said that the European Commission's proposals to the ACP countries would
require them to enforce intellectual property in a way that presumed in favour
of patent holders and compensate them for losses incurred when patents are
European Union Silence
A Commission official said, however, that the ACP should use European
rules on intellectual property as a 'source of inspiration,' in particular
to prevent fraud. 'We have to face the reality that poor people are often
confronted with fake medicines,' the official added. 'This is certainly
the case in Africa.'
The humanitarian organisation Medecins Sans Frontieres (MSF) has called on
the EU to support countries that have decided to issue compulsory licenses
to overrule drug patents.
Paul Cawthorne, MSF's head of mission in Thailand, said 'it is of
considerable concern that the European Union has been silent' in the
international dispute that followed the Thai government's decision to
issue a compulsory license for the AIDS treatment efavirenz in November
2006. At $468 per patient per year, the price charged by Merck, the drug's
patent-holder, was more than twice that of a generic version of the same
medicine, made in India. Yet while the Thai decision was taken on public
health grounds, it was opposed by drug firms and by the US government.
'In Thailand, I saw men, women and children dying because they could not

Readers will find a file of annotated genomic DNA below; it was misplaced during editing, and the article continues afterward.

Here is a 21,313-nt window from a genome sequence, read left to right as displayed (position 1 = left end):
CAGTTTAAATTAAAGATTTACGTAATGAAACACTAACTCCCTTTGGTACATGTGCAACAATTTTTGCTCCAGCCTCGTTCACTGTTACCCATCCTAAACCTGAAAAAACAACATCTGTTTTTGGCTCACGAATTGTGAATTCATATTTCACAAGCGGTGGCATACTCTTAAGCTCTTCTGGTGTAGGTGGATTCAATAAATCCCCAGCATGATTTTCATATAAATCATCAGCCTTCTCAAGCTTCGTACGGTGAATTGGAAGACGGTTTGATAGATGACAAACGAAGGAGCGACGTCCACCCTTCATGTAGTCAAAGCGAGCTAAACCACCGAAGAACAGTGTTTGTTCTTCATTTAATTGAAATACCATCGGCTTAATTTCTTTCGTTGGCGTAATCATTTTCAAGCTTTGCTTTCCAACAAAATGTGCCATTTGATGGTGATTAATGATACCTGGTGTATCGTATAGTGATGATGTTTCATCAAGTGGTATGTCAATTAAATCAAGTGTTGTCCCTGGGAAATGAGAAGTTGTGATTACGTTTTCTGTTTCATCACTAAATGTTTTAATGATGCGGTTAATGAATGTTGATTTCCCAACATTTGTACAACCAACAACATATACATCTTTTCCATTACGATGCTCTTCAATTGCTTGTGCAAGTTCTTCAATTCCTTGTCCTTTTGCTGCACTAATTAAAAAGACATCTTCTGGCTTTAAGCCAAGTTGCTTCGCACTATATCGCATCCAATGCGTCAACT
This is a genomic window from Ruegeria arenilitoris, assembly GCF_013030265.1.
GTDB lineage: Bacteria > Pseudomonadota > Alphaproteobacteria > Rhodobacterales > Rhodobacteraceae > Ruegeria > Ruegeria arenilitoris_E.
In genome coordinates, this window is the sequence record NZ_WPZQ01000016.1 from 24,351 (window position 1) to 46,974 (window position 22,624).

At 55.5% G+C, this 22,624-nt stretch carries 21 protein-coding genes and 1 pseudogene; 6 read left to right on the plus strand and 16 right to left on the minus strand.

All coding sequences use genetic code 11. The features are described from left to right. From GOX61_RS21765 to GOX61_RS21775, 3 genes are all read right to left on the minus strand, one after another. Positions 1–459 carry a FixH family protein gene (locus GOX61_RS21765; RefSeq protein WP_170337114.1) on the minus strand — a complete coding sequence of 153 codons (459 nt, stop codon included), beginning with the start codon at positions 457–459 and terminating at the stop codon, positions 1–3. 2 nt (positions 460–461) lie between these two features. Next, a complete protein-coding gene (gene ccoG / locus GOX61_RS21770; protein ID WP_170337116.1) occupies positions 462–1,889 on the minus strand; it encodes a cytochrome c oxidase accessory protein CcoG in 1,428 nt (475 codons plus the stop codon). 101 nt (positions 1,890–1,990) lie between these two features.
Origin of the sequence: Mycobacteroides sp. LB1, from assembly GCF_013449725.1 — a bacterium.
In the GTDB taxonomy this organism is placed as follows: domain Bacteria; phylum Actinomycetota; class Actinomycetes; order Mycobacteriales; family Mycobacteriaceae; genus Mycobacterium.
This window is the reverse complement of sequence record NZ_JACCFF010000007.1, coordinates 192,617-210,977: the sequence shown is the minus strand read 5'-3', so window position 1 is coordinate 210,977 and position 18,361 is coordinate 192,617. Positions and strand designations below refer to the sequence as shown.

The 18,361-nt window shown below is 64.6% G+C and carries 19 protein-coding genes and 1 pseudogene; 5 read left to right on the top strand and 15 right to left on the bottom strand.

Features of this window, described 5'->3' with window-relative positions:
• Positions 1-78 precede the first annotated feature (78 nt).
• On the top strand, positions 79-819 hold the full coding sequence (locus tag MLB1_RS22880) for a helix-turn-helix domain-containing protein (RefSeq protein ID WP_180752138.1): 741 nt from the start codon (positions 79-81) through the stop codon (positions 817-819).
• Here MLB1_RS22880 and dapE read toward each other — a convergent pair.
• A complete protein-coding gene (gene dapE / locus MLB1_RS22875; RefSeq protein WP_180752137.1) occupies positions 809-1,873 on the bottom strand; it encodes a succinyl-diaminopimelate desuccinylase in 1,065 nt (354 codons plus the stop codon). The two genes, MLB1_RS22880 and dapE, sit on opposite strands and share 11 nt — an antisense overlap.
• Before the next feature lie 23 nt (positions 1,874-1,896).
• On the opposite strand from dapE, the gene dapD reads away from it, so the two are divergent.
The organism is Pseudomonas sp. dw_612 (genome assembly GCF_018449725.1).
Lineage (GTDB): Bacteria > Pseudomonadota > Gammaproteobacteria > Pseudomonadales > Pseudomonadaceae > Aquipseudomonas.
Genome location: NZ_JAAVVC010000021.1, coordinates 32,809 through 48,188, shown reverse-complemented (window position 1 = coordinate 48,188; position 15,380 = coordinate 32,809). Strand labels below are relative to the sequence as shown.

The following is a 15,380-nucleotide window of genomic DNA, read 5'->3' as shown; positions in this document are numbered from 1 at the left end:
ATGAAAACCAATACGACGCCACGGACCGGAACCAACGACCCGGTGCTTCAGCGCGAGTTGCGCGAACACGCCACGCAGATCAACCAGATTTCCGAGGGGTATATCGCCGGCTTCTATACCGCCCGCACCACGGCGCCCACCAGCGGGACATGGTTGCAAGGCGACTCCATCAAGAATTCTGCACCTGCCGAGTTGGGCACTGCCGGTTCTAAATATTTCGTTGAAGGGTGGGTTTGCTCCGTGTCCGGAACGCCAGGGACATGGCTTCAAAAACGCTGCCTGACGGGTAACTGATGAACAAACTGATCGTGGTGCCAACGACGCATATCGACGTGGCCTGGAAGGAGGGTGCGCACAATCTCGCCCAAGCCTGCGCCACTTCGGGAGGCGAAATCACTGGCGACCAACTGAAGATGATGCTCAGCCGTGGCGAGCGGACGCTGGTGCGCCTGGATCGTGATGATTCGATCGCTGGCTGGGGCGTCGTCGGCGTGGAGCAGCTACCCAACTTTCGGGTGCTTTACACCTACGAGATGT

have access to medicines at prices MSF or the Thai government could
afford,' said Cawthorne, adding that the issuing of compulsory licenses
had led to an 'impressive scaling up of treatment'.
But Jon Pender, director of government affairs with GlaxoSmithKline,
claimed it is 'misleading and counter-productive to focus on intellectual
property protection as a significant barrier to access to medicines in
developing countries,' arguing that rampant poverty and inadequate
healthcare systems are bigger problems. More than 95 percent of all drugs
on the 'essential medicines list' compiled by the World Health
Organization (WHO) are not covered by patents, he noted. 'And yet the WHO
says that one-third of the world's population do not have regular access
to these drugs ,in parts of Africa and Asia, this rises to two-thirds.'
Italian Liberal MEP Gianluca Susta complained that 'not a single member of
the WTO has yet decided to use the system agreed in 2003 to import cheap
life-saving medicines.' This, he said, 'could mean that the decision does
not address in a satisfactory way the problems faced by developing
countries in accessing medicines at affordable prices.'
Greg Perry, director-general of the European Generic Medicines
Association, complained that the 2003 decision is 'only likely to have a
marginal impact.' Companies making generic versions of drugs would not
find it financially rewarding to supply drugs to small countries, even if
they issue compulsory licenses, he said, while recognising that it may be
possible to overcome that difficulty if several governments could issues
David Cronin may be reached at email@example.com.
EU Advocacy Liaison Officer
Access to Essential Medicines Campaign